Cut Here

The increasing popularity of hybrids was accompanied by an increased amount of information provided to firefighters on how to deal with them when they have been involved in an accident. A quick internet search on anything hybrid related with provide a large amount of information geared toward firefighters. One interesting thing is that for the first time the automobile manufactures started to labeled things for us on the vehicle, particularly, what not to cut in an emergency. They have since taken this idea of providing information to firefighters one step further… The manufactures have now started to include information of where we should cut. These labels are now being utilized on non-hybrid vehicles as well. For instance, the pictures used in this post were taken on a full sized, four door, diesel pick-up truck.

Chevy, for example, calls these labels “First Responder Tags” and “Cable Cut Tags.” They install the “First Responder Tag” (shown above) near the hood opening directing to the proximity of the cut tags, and the “Cable Cut Tags” (shown below) are located on a cable near the under hood fuse panel. In this case, this truck (being a diesel) has two batteries. As shown in the photos, there is only one cut tag, leading us to belive that making one quick cut will disable the entire electrical system. So take it for what it’s worth. the manufactures are showing us exactly where to cut in order to remove the electrical hazards, or we could go old school and do traditional cable cuts near the battery, it’s up to you.


Rung Plate

Tillerman Eric Wheaton from Winter Park Truck 61 sent in his “twist” on carrying a hook and ladder. This particular method allows the hook to not only remain in place on the fly section as it is extended, but also allows for the hook to remain in place if the ladder is rolled into a new position along the building. Rolling the ladder like shown in the video is an extremely fast way to move a ladder from one window to another when performing a VES operation.

In this method the hook is simply “hooked” onto the rung plate of the fly section on the inside of the beam. Eric has determined that hooking onto the 3rd rung plate from the tip seems to be the best location to ensure the hook remains in place while rolling the ladder. This method has been tested with a variety of different styles of hooks, and seems to work just as well regardless of hook preference.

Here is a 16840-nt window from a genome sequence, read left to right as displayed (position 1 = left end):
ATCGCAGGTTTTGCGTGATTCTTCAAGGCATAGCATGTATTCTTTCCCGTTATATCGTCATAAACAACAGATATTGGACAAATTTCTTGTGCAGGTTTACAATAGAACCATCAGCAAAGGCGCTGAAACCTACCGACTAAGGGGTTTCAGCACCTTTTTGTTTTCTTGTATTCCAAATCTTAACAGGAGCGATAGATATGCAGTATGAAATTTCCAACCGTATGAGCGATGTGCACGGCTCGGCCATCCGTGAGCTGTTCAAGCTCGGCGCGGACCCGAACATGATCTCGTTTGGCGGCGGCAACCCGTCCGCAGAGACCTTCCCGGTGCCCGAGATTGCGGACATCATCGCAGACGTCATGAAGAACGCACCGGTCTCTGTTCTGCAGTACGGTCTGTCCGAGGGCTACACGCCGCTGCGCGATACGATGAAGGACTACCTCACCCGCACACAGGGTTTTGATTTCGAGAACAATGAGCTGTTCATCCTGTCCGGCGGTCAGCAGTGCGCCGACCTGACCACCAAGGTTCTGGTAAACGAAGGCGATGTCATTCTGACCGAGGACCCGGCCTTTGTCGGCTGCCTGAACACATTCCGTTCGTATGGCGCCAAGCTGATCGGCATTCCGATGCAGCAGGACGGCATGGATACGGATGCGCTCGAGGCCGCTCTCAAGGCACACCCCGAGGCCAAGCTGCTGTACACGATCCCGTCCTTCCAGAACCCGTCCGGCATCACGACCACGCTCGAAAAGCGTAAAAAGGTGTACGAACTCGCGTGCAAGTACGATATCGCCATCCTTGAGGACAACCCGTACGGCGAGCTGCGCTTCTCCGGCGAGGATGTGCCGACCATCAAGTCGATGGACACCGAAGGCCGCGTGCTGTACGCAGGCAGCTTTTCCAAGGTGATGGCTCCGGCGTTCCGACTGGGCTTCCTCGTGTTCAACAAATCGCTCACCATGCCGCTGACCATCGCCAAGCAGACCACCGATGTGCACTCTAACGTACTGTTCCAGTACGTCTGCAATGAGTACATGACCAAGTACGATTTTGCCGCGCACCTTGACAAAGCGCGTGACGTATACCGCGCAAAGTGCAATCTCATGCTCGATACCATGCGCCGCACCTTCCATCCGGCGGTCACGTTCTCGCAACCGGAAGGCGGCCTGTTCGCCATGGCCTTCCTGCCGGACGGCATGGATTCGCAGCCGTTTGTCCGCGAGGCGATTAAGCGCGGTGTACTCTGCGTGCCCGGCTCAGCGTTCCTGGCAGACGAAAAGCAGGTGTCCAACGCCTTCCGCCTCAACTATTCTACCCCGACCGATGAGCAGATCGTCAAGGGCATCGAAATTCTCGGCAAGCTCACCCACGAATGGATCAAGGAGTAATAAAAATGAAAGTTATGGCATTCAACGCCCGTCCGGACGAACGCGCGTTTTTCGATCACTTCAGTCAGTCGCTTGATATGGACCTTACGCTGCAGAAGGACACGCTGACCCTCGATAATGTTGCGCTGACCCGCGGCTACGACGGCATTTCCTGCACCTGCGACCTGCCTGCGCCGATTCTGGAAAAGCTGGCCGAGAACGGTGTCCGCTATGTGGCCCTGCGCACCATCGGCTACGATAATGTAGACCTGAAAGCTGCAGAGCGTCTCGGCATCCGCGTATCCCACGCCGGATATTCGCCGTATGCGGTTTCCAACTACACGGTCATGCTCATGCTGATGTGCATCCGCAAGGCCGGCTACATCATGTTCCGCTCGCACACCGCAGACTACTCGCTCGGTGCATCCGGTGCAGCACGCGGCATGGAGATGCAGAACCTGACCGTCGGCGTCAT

Adding a small zip tie to the bottom of the hook may be an option to further secure it to the ladder if so desired. The idea behind the zip tie over a velcro or snapping strap is that a small zip tie will simply break away when the hook is tugged when being placed in operation. Another nice feature about this method of carrying a hook is that depending on the orientation of the ladder compartment on the rig, the hook may be able to remain stored in place all of the time since the hook rides on the inside of the beam against the rungs.

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Free Tiller Webinar

VentEnterSearch’s own Jimm Walsh will be co-presenting a webinar with Lt. Steve Crothers from Seattle Fire titled The Well-Choreographed Tiller Operation on Wednesday November 14, 2012 at 1pm EST. This free webinar is being hosted by FireRescue Magazine and Details for signing up for the webinar can be found by clicking here.

Here is a short description of the class:

Tillers are some of the most exciting apparatus to watch, but a smooth, safe, effective tiller operation requires an immense amount of training and coordination. Bringing your firefighters to a high skill level can be a significant challenge. Tractor-drawn aerials are extremely unique pieces of apparatus that requires formal training; the days of “on-the-job training” should be the way of the past. This presentation identifies the principles, concepts and dynamics of driving and tillering a tractor-drawn aerial and will prepare you to overcome the common pitfalls that tractor-drawn aerial operators encounter. You’ll have the opportunity to view unique perspectives that illustrate superior and standard tractor-drawn aerial fundamentals.

You’ll learn:

• Pros and cons of tractor-drawn aerial apparatus
• Key issues for maneuvering tractor-drawn aerial apparatus and how to overcome common placement obstacles such as narrow streets, overhead power lines, hills, etc.